Until today, Deliveroo was just a piece of software. But in the same way that Uber is experimenting with self-driving cars and Airbnb occasionally builds bespoke holiday locations, Deliveroo Editions means the food delivery app will invest money into building real-world hardware — pop-up kitchens that restaurants will be able to use to serve locations away from their home base.
Deliveroo intends to use the pop-up kitchens to add cuisines that are missing in an area that the delivery service already covers, and will give its “restaurant partners” the option to make delivery-only menus. It could also mean that popular restaurants in a different city could temporarily serve a region they don’t have a bricks-and-mortar premises in. Deliveroo says over 300 restaurants will be added to Editions kitchens in 2017, with partners picked according to customer demand and tailored to each city and region.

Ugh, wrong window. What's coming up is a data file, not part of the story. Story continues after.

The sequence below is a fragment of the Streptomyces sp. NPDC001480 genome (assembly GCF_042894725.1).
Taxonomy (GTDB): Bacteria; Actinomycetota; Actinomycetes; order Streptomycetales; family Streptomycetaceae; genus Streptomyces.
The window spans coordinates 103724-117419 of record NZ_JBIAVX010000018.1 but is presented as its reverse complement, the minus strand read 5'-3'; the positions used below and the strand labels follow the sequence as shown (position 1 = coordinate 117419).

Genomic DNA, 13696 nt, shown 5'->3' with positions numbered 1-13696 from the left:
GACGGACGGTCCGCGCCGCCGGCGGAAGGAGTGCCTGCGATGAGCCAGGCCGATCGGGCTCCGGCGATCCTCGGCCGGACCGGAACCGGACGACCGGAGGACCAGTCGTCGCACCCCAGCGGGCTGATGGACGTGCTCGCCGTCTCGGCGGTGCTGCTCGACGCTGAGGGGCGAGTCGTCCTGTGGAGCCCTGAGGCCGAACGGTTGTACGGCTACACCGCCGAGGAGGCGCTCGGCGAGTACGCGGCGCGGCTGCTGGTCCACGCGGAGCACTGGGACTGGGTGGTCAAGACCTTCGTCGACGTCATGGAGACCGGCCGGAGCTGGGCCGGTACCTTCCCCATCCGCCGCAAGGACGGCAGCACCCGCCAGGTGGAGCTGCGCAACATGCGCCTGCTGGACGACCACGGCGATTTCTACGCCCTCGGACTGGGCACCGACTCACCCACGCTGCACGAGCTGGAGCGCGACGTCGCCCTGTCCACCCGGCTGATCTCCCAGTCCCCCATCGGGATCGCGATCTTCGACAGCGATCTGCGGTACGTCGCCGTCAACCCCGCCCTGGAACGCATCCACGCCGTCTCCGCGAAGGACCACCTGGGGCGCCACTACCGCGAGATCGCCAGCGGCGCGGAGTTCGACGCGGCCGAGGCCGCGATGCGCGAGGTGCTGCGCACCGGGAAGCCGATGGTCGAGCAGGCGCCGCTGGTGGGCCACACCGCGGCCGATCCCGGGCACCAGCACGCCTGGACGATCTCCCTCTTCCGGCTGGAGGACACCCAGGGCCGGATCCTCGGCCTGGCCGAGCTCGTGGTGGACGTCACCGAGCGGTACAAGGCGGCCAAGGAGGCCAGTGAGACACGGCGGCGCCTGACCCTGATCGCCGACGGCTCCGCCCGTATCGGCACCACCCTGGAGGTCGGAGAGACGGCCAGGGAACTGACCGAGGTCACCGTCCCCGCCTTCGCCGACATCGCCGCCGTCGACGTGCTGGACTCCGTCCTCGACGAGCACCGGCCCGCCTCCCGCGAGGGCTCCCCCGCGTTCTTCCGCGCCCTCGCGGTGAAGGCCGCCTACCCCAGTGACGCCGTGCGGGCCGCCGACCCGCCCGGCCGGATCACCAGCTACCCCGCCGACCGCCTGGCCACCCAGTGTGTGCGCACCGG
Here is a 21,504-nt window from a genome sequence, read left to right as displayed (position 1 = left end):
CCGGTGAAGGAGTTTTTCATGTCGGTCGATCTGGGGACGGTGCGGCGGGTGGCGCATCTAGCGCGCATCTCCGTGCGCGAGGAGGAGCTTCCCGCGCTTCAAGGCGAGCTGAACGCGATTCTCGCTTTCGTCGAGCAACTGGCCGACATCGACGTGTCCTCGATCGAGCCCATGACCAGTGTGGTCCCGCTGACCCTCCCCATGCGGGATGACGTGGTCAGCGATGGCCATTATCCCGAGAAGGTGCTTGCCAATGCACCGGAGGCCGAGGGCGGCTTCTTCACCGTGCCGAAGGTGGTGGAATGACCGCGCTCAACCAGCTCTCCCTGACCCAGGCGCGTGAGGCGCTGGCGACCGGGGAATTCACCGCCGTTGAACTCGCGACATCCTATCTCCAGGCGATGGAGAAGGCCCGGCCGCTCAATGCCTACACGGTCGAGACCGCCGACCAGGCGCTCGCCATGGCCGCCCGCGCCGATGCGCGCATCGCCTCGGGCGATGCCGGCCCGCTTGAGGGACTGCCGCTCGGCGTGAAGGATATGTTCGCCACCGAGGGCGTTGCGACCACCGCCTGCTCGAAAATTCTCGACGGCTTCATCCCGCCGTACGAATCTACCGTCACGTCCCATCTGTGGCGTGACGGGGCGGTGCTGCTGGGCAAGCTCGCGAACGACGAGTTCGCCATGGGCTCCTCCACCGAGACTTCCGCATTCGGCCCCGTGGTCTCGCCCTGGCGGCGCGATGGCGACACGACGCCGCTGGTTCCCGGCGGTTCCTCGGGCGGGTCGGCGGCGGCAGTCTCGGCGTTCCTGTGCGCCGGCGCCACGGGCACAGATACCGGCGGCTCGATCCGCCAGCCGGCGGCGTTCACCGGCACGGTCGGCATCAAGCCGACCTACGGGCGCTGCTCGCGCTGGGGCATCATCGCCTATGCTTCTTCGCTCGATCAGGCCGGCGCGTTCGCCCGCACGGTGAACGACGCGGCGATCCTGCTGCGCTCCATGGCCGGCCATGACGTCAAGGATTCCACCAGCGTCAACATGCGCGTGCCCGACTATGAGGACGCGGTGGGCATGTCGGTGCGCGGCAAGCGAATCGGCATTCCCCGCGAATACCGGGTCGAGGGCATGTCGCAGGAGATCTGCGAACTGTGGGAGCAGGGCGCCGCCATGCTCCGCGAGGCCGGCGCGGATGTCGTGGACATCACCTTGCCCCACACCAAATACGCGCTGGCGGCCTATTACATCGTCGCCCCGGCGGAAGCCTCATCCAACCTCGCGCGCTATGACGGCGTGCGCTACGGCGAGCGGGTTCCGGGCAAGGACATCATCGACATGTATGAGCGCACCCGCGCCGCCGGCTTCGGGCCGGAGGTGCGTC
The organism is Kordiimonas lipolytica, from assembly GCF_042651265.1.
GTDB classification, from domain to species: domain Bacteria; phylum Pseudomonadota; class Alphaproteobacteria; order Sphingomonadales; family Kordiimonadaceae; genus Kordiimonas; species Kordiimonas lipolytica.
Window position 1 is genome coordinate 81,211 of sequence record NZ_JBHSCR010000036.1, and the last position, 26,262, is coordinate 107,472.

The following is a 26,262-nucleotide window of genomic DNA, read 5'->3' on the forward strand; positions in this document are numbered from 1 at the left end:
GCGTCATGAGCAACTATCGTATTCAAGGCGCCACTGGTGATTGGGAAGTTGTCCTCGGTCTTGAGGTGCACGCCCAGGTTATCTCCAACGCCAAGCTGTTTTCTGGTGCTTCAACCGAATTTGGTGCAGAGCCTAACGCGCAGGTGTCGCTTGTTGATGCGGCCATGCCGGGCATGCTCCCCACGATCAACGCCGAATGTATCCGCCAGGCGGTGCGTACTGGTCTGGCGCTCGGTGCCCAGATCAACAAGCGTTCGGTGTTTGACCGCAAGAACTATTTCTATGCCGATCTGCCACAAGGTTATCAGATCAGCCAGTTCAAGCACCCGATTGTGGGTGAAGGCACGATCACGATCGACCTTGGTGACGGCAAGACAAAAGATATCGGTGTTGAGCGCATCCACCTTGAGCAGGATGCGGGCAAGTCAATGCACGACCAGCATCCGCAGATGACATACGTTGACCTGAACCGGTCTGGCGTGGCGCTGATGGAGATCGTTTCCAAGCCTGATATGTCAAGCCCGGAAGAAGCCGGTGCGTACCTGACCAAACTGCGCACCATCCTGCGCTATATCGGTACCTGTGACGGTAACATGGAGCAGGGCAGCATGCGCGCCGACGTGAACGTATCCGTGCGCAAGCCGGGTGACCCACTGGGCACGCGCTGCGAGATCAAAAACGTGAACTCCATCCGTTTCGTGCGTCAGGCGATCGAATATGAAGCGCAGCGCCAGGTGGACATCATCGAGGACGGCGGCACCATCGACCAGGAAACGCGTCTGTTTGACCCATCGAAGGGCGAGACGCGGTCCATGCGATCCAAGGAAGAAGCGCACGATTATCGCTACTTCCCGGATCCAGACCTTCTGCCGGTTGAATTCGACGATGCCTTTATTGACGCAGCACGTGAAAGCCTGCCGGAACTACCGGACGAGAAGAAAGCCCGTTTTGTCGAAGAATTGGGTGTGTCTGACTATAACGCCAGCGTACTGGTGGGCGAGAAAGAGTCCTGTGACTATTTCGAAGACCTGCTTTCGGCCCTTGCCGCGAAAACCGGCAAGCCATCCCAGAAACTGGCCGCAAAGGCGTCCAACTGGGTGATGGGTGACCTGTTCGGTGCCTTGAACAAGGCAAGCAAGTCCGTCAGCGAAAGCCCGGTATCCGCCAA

Deliveroo’s announcement comes at an interesting time for sharing economy services, many of which — like Deliveroo’s competitor UberEATS — are focused around food delivery. ‘Gig economy’ workers often ride for a service like Deliveroo or Foodora while studying at university or working other part-time jobs to make ends meet. Journalist and digital campaigner Asher Wolf talked to food delivery service workers in Melbourne, and apart from the risk of injury and the physical strain, their main complaint was with the fact that delivery runners are paid a flat fee per delivery rather than an hourly wage, meaning their income is wildly variable and unreliable.
The Deliveroo Editions service is coming to Australia “later in 2017”, according to Deliveroo — we’ll be one of the five countries that it launches in before the end of the year.